6 foods pregnant women should avoid
If you’re an expectant mom, you may be eating more carefully – what you eat and drink is feeding your growing baby after all.
And it turns out, pregnant women need to steer away from some common everyday foods, experts warn.
“Healthy pregnancy requires major physiological changes and metabolic adaptations on the part of the mother … inadequate nutrition, both in the form of over-nutrition as well as under-nutrition, will increase the risk of poor pregnancy outcomes – for the mother and for the baby,” Dr. Joshua Klein told Global News.
He’s a reproductive endocrinologist and chief clinical officer at Extend Fertility – he’s been working in the fertility field for almost a decade.
“During pregnancy there are specific guidelines out there … your body needs calcium, vitamins and minerals. You also want to make sure you take certain supplements,” Dr. Sony Sierra, a Women’s College Hospital reproductive endocrinology and infertility specialist, said.
The duo shed light on what women should be eating more of, less off, and avoiding altogether.
Prior to conceiving: Take a folic acid supplement – at least 0.4 to 1 milligram for most women. This can be taken ideally one month before conception.
Stop smoking, even when you’re trying to get pregnant. The experts tell their clients to give up smoking as soon as they start working with them – the toxins in cigarettes can affect the fluid eggs are basted in. Women who smoke in their 20s, statistically speaking, have lower egg supply in their 30s and 40s compared to their non-smoking peers.
Limit your caffeine intake, too. You should stick to about one small coffee a day – or 40 milligrams of caffeine. This helps with blood flow to the ovaries and pelvis.
What foods should women avoid once they’re pregnant?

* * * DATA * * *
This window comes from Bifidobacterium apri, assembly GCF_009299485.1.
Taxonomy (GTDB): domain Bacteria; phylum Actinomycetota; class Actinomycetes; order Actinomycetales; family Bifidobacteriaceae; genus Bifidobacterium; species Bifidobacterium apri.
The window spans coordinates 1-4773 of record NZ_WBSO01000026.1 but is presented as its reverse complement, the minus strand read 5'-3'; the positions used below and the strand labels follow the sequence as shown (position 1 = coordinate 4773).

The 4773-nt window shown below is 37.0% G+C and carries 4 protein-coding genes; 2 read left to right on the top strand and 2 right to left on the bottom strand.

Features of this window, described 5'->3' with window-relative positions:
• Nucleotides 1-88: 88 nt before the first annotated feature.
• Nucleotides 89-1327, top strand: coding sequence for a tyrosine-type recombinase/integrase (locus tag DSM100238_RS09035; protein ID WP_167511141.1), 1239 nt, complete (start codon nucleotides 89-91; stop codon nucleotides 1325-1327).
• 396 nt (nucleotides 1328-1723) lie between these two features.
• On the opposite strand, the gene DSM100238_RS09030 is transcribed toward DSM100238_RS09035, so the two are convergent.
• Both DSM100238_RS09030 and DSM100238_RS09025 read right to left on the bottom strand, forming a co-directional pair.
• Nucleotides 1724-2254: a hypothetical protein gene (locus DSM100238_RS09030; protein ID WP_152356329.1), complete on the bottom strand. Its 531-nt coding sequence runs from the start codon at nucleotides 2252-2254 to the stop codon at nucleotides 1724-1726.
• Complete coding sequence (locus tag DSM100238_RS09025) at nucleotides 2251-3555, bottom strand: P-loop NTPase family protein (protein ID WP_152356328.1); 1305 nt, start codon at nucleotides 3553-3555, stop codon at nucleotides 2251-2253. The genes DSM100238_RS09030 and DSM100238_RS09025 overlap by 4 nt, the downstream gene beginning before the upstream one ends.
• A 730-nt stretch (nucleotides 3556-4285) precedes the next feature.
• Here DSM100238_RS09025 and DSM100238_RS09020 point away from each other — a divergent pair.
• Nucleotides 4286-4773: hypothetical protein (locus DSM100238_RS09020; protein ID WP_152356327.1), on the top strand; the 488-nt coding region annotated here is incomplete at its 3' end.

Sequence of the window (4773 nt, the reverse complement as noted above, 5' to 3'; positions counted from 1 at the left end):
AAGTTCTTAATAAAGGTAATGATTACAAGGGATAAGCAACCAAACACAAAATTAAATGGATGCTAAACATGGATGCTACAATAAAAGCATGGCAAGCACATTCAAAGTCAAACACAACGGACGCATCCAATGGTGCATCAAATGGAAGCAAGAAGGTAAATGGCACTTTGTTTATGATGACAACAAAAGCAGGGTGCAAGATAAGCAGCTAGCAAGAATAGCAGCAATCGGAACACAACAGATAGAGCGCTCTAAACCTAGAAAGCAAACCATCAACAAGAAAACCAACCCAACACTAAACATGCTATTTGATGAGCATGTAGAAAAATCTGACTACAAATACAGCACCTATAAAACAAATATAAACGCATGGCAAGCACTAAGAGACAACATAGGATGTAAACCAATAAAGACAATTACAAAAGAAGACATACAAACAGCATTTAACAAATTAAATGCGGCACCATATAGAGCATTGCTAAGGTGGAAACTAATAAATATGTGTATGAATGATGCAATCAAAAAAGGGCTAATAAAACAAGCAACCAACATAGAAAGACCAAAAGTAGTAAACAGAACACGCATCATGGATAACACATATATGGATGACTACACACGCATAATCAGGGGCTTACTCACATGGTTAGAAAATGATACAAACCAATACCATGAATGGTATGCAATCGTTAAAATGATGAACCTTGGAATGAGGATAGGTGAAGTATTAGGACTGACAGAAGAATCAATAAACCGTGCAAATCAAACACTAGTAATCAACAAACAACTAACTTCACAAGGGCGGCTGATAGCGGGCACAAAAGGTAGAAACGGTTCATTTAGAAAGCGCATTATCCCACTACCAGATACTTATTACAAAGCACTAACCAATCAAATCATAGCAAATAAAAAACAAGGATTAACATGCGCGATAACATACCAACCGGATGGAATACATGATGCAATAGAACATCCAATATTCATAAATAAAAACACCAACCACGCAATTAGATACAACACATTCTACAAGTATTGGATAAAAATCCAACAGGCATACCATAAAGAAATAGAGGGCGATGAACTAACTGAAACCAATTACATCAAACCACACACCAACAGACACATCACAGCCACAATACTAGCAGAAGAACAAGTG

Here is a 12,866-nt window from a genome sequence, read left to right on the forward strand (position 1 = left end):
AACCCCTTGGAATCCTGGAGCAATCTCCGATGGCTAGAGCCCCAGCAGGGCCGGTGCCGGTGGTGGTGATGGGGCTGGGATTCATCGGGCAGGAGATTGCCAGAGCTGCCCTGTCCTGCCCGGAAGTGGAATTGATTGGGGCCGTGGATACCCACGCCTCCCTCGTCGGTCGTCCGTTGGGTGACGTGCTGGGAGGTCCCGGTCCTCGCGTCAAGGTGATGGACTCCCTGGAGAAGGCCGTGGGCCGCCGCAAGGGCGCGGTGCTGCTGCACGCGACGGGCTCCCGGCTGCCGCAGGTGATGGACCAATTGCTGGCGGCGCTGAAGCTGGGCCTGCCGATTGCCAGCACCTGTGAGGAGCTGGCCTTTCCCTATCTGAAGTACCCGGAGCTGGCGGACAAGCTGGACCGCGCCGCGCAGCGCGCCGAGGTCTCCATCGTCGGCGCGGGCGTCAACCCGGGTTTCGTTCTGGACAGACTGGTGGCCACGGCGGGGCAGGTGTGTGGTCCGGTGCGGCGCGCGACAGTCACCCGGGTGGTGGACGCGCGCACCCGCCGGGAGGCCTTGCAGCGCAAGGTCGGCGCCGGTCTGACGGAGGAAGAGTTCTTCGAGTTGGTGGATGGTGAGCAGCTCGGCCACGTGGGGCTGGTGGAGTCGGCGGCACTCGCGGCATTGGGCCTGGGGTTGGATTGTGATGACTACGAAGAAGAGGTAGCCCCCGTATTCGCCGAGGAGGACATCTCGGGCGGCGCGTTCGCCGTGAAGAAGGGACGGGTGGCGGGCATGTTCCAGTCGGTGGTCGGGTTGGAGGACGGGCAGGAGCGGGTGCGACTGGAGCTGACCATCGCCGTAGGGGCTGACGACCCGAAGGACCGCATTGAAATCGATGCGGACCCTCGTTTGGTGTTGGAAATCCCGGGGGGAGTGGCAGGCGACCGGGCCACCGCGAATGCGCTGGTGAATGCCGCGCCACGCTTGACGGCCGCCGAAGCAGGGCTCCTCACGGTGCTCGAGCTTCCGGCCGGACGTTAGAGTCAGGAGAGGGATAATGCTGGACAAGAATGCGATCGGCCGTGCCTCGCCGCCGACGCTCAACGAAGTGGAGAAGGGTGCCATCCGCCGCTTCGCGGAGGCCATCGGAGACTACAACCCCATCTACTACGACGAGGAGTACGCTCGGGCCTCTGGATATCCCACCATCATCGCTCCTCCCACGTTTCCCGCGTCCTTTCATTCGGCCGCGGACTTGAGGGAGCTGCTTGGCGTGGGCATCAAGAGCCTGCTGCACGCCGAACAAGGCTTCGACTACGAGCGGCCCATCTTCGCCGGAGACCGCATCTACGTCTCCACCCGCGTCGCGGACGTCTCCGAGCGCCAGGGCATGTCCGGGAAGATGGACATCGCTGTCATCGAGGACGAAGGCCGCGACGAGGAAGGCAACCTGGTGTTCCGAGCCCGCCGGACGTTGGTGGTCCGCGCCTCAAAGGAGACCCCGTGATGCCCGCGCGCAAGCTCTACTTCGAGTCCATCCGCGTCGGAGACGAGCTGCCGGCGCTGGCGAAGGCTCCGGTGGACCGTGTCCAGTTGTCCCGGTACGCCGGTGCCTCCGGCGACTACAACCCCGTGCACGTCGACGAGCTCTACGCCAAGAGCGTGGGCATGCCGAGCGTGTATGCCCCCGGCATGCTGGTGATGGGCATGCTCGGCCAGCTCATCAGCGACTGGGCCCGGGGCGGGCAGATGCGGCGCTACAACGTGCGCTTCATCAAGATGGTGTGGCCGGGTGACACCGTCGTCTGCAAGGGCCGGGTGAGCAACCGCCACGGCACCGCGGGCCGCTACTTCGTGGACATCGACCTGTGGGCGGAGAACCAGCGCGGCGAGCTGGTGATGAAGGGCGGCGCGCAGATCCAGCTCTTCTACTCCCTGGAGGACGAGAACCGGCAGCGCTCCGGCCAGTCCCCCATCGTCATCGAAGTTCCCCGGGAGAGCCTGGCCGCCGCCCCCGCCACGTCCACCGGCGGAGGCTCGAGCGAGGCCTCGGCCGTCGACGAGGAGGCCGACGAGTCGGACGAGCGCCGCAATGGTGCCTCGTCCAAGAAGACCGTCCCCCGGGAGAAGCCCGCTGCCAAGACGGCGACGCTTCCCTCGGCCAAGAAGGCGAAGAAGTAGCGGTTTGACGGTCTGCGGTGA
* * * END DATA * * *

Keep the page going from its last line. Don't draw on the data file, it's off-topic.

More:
Fish with high mercury levels: Chances are high that you’re already cutting back on your intake of fish and seafood if you’re pregnant. Stick to about eight to 12 ounces of a variety of fish each week, according to U.S. Food and Drug Administration guidelines.
Four types of fish have been singled out as being high in mercury: tilefish from the Gulf of Mexico, shark, swordfish, and king mackerel. Limit white (albacore) tuna to six ounces a week.
Undercooked or raw fish, meat and eggs: Raw fish and meats, such as tartare, are off limits, too because they can cause infections, such as norovirus or listeria. This isn’t good for mommy and growing baby.
This extends to unpasteurized juices, dairy, and raw sprouts, according to Klein.
Smoked dishes, like smoked salmon, even apply to this category.
Raw eggs: Stay away from lightly scrambled eggs, poached eggs, Hollandaise sauce, homemade mayonnaises, and other food that includes raw eggs, too. There’s risk of getting sick from Salmonella.
Processed meats and unpasteurized milk and cheeses: Cold cuts, deli meats, and undercooked cuts of meat, like steak, burger patties or tartare, are off limits during pregnancy.
That’s because raw or cured meats could have bacteria or parasites, the experts warn.
Even processed meats like hot dogs or deli meats could be an issue because of contamination.
Expectant moms can eat meat – as long as it’s cooked all the way through.
Pregnant women should stop eating soft and unpasteurized cheeses, too. Infections from bacteria, like E. coli or Listeria, could make expectant moms sick and risk the health of baby, too.
Junk food: Try to stay away from “empty calories,” Klein said. This includes foods that are high in added sugars and fats, from soda to pastries, fried food and any snacks coming from a box instead of whole foods.
These ingredients hand you calories without any nutrition.
Alcohol: Could a sip of wine once a month cause birth defects? Most likely not, the experts say.
“But since there’s no established threshold for safety of alcohol in pregnancy, none is the bottom line, safest recommendation,” Klein said.
So what should women focus on when it comes to nutrition during pregnancy?
Appropriate weight gain: Eating for two is an exaggeration and not a good guideline, the experts say. Stick to sensible portions of whole foods and keep an eye on your weight gain to make sure it isn’t veering off track. Some women grapple with gestational diabetes during their pregnancy because of excess weight gain, which could spell long-term trouble even after they’ve given birth.
Take a multivitamin supplement: Klein suggests women take a multivitamin to cover their bases for iron, calcium, folate, iodine and vitamin D.
Pay attention to trimesters: These guidelines on what not to eat don’t change much by trimester, but organogenesis – the formation of fetal organs – occurs in the first trimester. This is traditionally seen as the most “sensitive” time for women in terms of birth defects.
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